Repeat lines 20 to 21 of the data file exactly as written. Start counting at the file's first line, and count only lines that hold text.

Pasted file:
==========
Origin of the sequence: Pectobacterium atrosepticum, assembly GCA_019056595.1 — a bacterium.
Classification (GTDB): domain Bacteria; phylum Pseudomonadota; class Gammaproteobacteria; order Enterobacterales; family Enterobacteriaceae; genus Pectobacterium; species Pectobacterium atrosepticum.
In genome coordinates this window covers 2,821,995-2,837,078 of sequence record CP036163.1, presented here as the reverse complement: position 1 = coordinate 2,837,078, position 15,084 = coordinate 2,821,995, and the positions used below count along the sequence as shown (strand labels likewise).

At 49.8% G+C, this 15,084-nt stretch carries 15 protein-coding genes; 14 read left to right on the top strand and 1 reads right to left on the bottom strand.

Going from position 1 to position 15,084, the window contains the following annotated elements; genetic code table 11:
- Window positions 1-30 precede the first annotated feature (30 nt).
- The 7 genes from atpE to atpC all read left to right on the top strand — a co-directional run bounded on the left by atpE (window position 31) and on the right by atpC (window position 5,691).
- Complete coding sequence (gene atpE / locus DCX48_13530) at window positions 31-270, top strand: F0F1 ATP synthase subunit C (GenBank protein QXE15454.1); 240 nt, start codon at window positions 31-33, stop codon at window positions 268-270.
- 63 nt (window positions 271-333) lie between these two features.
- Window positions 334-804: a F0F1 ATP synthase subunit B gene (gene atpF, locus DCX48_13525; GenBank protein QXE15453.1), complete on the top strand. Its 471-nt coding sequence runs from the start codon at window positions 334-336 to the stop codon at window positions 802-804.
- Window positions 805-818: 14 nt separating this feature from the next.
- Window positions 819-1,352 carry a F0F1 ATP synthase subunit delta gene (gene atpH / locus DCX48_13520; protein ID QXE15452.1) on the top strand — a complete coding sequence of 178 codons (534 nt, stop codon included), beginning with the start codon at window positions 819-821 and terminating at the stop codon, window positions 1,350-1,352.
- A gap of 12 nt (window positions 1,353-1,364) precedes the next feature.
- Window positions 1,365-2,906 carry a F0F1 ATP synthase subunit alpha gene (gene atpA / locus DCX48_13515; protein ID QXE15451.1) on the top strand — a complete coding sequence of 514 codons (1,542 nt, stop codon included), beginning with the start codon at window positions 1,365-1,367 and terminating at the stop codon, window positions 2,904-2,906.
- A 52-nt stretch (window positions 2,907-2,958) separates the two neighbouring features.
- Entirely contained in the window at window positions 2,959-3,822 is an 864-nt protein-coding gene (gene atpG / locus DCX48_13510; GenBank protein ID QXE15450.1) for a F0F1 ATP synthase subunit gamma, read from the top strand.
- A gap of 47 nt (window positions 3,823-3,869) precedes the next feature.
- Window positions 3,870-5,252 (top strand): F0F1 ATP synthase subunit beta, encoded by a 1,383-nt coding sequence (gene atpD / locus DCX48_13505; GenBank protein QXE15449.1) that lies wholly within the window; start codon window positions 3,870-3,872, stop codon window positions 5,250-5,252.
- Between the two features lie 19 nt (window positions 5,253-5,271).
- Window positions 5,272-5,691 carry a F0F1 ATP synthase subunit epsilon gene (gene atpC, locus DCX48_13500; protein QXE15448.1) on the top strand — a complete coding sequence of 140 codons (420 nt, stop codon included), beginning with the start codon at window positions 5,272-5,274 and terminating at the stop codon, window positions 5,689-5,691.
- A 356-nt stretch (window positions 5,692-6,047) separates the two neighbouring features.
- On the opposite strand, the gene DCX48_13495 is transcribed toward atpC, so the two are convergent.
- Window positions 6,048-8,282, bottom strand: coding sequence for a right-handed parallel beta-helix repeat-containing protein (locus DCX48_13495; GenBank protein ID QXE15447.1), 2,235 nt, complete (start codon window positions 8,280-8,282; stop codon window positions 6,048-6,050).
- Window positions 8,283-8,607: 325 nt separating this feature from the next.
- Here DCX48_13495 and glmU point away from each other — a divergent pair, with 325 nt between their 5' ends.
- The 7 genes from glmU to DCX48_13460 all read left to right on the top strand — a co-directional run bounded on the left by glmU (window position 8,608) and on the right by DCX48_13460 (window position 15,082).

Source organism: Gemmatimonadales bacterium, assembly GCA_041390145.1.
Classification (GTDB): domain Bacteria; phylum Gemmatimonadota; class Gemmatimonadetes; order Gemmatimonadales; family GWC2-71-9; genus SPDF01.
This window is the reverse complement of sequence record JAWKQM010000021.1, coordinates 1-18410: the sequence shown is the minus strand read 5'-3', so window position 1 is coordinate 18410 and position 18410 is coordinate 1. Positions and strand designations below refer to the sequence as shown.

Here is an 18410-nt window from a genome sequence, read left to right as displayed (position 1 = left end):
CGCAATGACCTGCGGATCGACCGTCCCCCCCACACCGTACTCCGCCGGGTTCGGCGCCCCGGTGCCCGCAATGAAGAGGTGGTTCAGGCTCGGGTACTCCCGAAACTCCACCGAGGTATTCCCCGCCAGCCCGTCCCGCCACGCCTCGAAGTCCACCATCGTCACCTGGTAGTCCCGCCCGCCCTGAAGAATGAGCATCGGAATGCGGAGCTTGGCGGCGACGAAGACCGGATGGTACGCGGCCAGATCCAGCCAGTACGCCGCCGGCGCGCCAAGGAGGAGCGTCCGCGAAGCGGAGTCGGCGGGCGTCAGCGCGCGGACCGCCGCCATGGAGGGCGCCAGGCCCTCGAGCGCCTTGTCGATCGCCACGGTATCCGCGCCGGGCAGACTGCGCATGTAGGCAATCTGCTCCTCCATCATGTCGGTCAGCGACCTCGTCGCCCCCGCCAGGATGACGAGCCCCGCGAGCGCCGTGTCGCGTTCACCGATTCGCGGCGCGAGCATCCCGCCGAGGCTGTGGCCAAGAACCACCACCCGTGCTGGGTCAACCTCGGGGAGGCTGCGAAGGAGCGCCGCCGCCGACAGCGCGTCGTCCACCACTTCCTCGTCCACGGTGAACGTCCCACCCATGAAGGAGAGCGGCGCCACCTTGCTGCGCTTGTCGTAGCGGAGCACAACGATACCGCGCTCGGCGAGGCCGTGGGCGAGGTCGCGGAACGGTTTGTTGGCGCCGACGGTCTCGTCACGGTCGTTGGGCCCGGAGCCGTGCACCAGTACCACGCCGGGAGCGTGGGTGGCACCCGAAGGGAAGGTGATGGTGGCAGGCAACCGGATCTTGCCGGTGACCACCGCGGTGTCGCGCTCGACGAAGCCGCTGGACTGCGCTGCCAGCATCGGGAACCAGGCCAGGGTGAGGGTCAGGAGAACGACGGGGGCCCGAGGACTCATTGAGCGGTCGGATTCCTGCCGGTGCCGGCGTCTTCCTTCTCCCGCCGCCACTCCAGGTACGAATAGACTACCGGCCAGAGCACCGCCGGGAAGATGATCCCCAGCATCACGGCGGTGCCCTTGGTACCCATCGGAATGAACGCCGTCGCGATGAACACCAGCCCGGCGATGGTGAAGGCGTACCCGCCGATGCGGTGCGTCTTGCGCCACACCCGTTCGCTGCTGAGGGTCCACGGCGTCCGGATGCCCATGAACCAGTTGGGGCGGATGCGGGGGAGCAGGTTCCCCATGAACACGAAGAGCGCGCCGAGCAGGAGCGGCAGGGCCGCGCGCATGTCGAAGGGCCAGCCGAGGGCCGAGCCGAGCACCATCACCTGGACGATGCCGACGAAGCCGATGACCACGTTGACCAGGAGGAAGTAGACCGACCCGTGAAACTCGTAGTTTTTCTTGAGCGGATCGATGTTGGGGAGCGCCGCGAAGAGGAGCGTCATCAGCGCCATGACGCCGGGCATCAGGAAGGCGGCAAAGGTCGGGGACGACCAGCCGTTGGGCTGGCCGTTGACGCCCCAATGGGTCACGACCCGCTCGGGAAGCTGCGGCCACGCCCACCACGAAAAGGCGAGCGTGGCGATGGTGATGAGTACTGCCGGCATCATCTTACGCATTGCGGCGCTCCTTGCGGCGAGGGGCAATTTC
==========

- Window positions 5,272-5,691 carry a F0F1 ATP synthase subunit epsilon gene (gene atpC, locus DCX48_13500; protein QXE15448.1) on the top strand — a complete coding sequence of 140 codons (420 nt, stop codon included), beginning with the start codon at window positions 5,272-5,274 and terminating at the stop codon, window positions 5,689-5,691.
- A 356-nt stretch (window positions 5,692-6,047) separates the two neighbouring features.